National Geographic News

Q&A: How a Stowaway Survived a Plane Trip in a Wheel Well
An aerospace physiologist describes how a five-hour trip in extreme cold, at very high altitudes, affects the body.
Injured Sherpas Recall Deadly Avalanche
Two injured Sherpas recount the horrific avalanche on Mount Everest.
Hundreds of Exoplanets, A Handful Right for Life
The March 2014 landslide in Oso, Washington, a month ago today, called attention to the lack of a national system to monitor landslide data. The U.S. government prepares hazard maps for other types of natural disasters like earthquakes and floods, but not for landslides. Even though they cause up to 2 billion dollars a year in damages nationwide, most data is collected at state level. NASA’s Global Landslide Catalog (GLC), which collects data from media reports and disaster databases, is the first attempt to survey rainfall-triggered landslides.
Record Number of Seals and Sea Lions Rescued in California
A toxic algal bloom and other factors are leading to marine mammal distress off California, where the Marine Mammal Center is rehabbing animals.
Longest Land Mammal Migration in Lower 48 Discovered
Wyoming mule deer cross many obstacles, from low desert to high mountains, posing challenges for conservation.
After Washington Mudslide, Questions About Building in Nature's Danger Zones
Washington mudslide disaster highlights the risks of building in danger zones.
A Mars Mission for Budget Travelers
Sending astronauts to Mars might be surprisingly affordable, says an expert panel: $100 billion over 20 years could do the trick.
Neanderthals Lived in Small, Isolated Populations, Gene Analysis Shows
Comparisons with Neanderthal DNA may point to genes that make us uniquely human and uncover the origins of genetic ailments.
Everest's Sherpas Issue List of Demands
Sherpas submit list of demands to government for better working conditions on Mount Everest.
Mapping the Killer Path of the Everest Avalanche
Mapping the path of the killer Everest avalanche through the notoriously dangerous Khumbu Icefall.
Earth Day 2014: How It Became a Global Environmental Event
Gina McCarthy, EPA chief, talks about Earth Day and how it became a global environmental event that on April 22 will include a billion people.
Why Sherpas Will Still Climb Everest, Even After Deadly Avalanche
Sange Sherpa lost a son on Everest. But for many climbers, he says, the risk is worth it.
The Brave Sage of Timbuktu: Abdel Kader Haidara
Abdel Kader Haidara had made it his life's work to document, as never before, Mali's achievements as an ancient center of progressive thought. When the jihadists came, he led the rescue operation to save 350,000 manuscripts.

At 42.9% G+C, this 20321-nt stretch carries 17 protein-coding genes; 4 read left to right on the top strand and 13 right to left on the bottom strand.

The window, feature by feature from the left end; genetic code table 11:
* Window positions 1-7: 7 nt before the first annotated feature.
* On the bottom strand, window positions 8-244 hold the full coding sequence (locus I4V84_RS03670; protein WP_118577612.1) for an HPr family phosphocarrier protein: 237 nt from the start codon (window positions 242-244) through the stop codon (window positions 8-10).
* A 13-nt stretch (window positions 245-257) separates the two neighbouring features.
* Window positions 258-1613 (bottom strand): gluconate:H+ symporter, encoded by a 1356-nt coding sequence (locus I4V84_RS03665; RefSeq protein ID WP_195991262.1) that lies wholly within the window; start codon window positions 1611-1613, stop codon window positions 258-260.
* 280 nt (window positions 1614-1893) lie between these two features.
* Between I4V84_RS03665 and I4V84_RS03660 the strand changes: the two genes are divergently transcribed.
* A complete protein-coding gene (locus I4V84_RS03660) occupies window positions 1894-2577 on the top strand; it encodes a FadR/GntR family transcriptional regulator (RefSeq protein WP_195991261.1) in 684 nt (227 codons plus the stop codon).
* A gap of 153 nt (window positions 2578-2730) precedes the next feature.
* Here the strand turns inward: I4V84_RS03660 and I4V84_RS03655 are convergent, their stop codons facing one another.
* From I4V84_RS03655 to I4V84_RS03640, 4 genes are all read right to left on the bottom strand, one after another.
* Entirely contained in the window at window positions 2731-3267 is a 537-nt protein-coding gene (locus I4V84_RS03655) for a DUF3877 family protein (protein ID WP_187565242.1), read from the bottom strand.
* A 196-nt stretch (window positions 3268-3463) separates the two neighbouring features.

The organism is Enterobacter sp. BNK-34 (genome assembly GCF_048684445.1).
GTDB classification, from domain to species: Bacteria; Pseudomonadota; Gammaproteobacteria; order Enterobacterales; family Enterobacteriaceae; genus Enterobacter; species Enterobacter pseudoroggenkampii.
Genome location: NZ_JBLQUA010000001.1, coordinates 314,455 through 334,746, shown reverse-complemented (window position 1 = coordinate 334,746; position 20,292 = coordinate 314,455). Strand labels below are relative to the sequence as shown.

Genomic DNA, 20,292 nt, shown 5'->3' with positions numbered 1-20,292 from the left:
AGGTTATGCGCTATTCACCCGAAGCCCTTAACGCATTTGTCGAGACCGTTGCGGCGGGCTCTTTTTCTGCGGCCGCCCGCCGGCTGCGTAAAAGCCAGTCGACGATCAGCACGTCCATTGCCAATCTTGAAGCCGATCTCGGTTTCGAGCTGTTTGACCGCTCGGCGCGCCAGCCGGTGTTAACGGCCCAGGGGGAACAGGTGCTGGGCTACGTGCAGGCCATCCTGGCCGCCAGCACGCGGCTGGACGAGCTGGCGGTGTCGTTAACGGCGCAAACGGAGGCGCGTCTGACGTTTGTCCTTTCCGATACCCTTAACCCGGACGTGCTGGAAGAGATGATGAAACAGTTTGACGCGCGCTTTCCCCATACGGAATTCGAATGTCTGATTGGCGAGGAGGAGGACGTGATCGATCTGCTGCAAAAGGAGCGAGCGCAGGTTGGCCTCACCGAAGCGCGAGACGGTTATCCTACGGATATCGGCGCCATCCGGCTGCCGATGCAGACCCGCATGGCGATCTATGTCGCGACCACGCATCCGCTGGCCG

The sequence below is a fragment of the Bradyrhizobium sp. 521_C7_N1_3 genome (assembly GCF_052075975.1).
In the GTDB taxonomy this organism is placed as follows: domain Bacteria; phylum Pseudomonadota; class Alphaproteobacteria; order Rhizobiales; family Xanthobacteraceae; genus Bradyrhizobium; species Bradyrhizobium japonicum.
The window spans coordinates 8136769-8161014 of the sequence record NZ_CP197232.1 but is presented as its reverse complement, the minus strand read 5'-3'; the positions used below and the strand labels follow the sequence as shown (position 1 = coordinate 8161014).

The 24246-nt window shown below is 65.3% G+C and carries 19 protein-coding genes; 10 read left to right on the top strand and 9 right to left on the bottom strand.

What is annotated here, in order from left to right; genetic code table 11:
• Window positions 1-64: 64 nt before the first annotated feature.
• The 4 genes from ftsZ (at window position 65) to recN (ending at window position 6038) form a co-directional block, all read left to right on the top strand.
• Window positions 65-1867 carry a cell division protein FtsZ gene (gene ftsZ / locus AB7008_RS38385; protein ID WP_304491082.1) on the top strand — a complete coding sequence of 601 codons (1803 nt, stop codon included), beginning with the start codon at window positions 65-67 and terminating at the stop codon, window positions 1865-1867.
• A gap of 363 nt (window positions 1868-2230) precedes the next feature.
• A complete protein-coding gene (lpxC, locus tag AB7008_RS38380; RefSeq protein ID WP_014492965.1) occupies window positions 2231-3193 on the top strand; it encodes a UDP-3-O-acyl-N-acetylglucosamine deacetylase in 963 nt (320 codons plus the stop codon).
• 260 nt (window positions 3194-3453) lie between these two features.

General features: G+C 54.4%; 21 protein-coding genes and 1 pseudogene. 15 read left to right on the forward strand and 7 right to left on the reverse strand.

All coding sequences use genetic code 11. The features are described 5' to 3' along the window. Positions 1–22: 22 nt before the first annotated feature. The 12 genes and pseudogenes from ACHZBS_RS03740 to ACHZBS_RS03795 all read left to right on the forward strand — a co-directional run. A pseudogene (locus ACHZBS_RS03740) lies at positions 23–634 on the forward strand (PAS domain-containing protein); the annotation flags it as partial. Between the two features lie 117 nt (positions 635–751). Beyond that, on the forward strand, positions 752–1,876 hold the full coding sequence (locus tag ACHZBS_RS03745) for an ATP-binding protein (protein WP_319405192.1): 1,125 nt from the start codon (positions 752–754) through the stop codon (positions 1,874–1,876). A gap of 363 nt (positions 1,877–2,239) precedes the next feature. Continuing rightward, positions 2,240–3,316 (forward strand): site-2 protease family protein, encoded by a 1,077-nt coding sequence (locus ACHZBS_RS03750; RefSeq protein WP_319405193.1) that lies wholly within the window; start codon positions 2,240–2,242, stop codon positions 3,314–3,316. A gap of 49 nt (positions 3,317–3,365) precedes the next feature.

Sherpas Killed on Everest Cremated as Survivors Call for Boycott
The remains of Sherpa guides killed by an avalanche on Mount Everest on Friday, the deadliest day in the mountain's history, have been cremated.
Climbing Finished for Season on Everest After Deadly Avalanche?
In the wake of a deadly avalanche on Mount Everest, Sherpas ask for concerns to be addressed.
Pompeii "Exposed and Vulnerable" to Neglect and the Elements
In her new book, Ingrid D. Rowland explains of abiding allure of Pompeii over the centuries and laments the effects of neglect and the weather.
Why South Sudan May Face World's Worst Famine in Quarter Century
The coming weeks could determine whether tens of thousands will die in the world's newest country.
The Aftermath of Everest's Deadly Avalanche
An experienced Everest climber assesses the impact of the deadly avalanche on climbers and the Sherpas who assist high-altitude expeditions.
Pictures: Climbing Everest Through History
The tragedy on Everest recalls the highs and lows of the long history of climbing the mountain.
State Department Further Postpones Keystone XL Decision
Extending the wait for a verdict on the controversial Keystone XL pipeline, the U.S. State Department says it will allow more time for federal agencies to weigh in.
Opinion: On Easter, Jesus' Evolution Tells of Changing America
Jesus has been born and born again over the course of American history.
Sherpas Take Steep Risks for Life-Changing Pay
Sherpas see climbing dangerous peaks as a path to prosperity.
Warden Wounded in Africa's Oldest National Park Had Enemies
Emmanuel de Merode, chief warden of Virunga National Park, is recovering from gunshot wounds suffered in an attack Tuesday.
Photographer of Sherpas: Everest Avalanche "Will Be Spoken of for Generations"
Nat Geo photographer Aaron Huey documents Sherpa villages and shares perspective on the April 18 Everest avalanche.
Historic Tragedy on Everest, With 12 Sherpa Dead in Avalanche
The Mount Everest climbing season has begun with tragedy.